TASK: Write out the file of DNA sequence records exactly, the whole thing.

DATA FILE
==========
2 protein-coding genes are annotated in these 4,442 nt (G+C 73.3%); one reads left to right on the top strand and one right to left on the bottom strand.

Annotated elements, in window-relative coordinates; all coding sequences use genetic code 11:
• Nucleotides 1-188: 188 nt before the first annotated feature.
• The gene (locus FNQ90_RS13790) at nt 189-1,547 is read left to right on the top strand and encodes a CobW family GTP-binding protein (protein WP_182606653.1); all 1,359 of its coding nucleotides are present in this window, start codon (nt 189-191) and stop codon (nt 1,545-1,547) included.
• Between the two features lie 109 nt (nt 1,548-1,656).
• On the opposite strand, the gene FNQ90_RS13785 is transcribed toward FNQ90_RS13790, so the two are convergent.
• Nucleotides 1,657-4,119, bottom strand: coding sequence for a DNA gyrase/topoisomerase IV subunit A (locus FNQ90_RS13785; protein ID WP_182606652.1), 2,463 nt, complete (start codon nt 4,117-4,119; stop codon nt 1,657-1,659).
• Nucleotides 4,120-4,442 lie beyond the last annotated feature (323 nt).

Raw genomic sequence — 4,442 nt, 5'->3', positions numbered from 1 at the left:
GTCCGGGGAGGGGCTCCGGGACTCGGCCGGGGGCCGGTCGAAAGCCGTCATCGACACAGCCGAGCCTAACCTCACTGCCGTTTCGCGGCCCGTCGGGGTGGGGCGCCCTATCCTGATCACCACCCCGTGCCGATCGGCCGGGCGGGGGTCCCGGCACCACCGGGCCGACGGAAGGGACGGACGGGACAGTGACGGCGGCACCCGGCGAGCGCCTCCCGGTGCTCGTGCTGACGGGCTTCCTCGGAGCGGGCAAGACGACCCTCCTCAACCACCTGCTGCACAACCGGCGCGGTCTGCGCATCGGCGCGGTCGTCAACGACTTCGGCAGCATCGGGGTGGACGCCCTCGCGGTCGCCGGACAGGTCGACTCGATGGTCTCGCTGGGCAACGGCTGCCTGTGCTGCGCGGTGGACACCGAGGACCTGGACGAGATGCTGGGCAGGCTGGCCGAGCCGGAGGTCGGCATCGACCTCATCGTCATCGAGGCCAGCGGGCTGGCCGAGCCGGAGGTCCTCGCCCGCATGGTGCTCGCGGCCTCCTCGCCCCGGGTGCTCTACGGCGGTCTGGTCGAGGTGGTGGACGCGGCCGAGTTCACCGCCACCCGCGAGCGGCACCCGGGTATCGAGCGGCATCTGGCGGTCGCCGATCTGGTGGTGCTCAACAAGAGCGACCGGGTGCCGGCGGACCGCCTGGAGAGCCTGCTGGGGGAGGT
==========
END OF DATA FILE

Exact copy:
2 protein-coding genes are annotated in these 4,442 nt (G+C 73.3%); one reads left to right on the top strand and one right to left on the bottom strand.

Annotated elements, in window-relative coordinates; all coding sequences use genetic code 11:
• Nucleotides 1-188: 188 nt before the first annotated feature.
• The gene (locus FNQ90_RS13790) at nt 189-1,547 is read left to right on the top strand and encodes a CobW family GTP-binding protein (protein WP_182606653.1); all 1,359 of its coding nucleotides are present in this window, start codon (nt 189-191) and stop codon (nt 1,545-1,547) included.
• Between the two features lie 109 nt (nt 1,548-1,656).
• On the opposite strand, the gene FNQ90_RS13785 is transcribed toward FNQ90_RS13790, so the two are convergent.
• Nucleotides 1,657-4,119, bottom strand: coding sequence for a DNA gyrase/topoisomerase IV subunit A (locus FNQ90_RS13785; protein ID WP_182606652.1), 2,463 nt, complete (start codon nt 4,117-4,119; stop codon nt 1,657-1,659).
• Nucleotides 4,120-4,442 lie beyond the last annotated feature (323 nt).

Raw genomic sequence — 4,442 nt, 5'->3', positions numbered from 1 at the left:
GTCCGGGGAGGGGCTCCGGGACTCGGCCGGGGGCCGGTCGAAAGCCGTCATCGACACAGCCGAGCCTAACCTCACTGCCGTTTCGCGGCCCGTCGGGGTGGGGCGCCCTATCCTGATCACCACCCCGTGCCGATCGGCCGGGCGGGGGTCCCGGCACCACCGGGCCGACGGAAGGGACGGACGGGACAGTGACGGCGGCACCCGGCGAGCGCCTCCCGGTGCTCGTGCTGACGGGCTTCCTCGGAGCGGGCAAGACGACCCTCCTCAACCACCTGCTGCACAACCGGCGCGGTCTGCGCATCGGCGCGGTCGTCAACGACTTCGGCAGCATCGGGGTGGACGCCCTCGCGGTCGCCGGACAGGTCGACTCGATGGTCTCGCTGGGCAACGGCTGCCTGTGCTGCGCGGTGGACACCGAGGACCTGGACGAGATGCTGGGCAGGCTGGCCGAGCCGGAGGTCGGCATCGACCTCATCGTCATCGAGGCCAGCGGGCTGGCCGAGCCGGAGGTCCTCGCCCGCATGGTGCTCGCGGCCTCCTCGCCCCGGGTGCTCTACGGCGGTCTGGTCGAGGTGGTGGACGCGGCCGAGTTCACCGCCACCCGCGAGCGGCACCCGGGTATCGAGCGGCATCTGGCGGTCGCCGATCTGGTGGTGCTCAACAAGAGCGACCGGGTGCCGGCGGACCGCCTGGAGAGCCTGCTGGGGGAGGT